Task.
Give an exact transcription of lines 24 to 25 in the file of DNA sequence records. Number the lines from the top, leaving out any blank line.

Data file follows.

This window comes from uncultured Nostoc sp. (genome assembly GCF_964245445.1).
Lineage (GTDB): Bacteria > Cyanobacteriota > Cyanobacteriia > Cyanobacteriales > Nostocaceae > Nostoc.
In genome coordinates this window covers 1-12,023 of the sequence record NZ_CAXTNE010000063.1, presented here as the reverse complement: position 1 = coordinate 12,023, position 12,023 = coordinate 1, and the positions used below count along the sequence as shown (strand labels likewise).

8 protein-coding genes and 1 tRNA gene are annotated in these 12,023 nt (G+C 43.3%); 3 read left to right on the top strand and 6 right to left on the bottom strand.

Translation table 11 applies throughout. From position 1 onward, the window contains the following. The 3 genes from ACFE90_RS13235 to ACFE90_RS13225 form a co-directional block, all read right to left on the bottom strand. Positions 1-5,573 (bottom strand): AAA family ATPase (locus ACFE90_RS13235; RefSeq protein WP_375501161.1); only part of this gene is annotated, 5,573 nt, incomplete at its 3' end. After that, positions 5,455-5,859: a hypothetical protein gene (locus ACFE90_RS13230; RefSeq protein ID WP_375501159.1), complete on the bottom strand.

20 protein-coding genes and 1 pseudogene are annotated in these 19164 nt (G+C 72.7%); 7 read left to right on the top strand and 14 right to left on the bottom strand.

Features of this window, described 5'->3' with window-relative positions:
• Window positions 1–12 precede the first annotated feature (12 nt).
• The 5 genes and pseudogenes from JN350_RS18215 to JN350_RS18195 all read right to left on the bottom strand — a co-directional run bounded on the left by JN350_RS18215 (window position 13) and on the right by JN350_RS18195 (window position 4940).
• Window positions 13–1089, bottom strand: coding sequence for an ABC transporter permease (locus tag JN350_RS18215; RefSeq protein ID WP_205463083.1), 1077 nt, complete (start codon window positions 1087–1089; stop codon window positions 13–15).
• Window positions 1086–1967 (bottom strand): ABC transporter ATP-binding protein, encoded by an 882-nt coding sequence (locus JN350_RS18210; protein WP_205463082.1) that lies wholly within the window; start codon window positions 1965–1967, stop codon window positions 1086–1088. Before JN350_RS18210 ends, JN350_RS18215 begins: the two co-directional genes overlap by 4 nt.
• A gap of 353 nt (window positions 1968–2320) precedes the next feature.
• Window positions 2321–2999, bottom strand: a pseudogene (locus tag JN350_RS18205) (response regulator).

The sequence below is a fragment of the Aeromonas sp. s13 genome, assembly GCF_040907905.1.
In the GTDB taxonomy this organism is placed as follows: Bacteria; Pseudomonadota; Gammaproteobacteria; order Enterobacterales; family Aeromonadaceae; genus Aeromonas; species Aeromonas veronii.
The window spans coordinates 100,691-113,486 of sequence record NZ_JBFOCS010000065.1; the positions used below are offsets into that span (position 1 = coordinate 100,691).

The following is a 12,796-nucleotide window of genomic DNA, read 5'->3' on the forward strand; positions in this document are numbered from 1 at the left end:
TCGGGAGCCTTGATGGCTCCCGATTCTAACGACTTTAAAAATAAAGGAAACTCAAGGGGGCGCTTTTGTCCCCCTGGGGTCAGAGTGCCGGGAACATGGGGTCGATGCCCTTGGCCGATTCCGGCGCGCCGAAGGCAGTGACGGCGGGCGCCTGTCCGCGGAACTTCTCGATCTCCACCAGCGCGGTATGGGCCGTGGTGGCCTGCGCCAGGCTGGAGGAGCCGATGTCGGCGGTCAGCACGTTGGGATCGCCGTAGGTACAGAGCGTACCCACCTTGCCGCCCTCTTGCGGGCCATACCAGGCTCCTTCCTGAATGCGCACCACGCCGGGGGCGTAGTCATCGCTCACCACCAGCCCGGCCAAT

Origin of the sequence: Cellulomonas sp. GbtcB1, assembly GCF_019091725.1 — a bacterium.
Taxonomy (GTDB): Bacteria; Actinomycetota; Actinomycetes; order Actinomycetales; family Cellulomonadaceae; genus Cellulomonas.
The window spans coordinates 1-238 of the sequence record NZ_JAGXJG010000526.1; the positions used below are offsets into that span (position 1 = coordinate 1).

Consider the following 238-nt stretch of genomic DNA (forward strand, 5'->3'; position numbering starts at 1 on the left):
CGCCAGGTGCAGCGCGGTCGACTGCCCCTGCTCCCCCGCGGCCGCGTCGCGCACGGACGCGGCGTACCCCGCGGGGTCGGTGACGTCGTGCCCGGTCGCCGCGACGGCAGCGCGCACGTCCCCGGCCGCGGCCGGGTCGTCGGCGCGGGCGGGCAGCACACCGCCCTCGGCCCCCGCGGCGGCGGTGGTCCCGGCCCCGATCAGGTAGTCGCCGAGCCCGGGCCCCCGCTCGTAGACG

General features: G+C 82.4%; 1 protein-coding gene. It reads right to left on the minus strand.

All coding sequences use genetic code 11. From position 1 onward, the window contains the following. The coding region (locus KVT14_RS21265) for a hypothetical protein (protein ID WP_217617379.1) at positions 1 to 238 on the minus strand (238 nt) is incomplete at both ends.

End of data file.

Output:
General features: G+C 82.4%; 1 protein-coding gene. It reads right to left on the minus strand.

All coding sequences use genetic code 11. From position 1 onward, the window contains the following. The coding region (locus KVT14_RS21265) for a hypothetical protein (protein ID WP_217617379.1) at positions 1 to 238 on the minus strand (238 nt) is incomplete at both ends.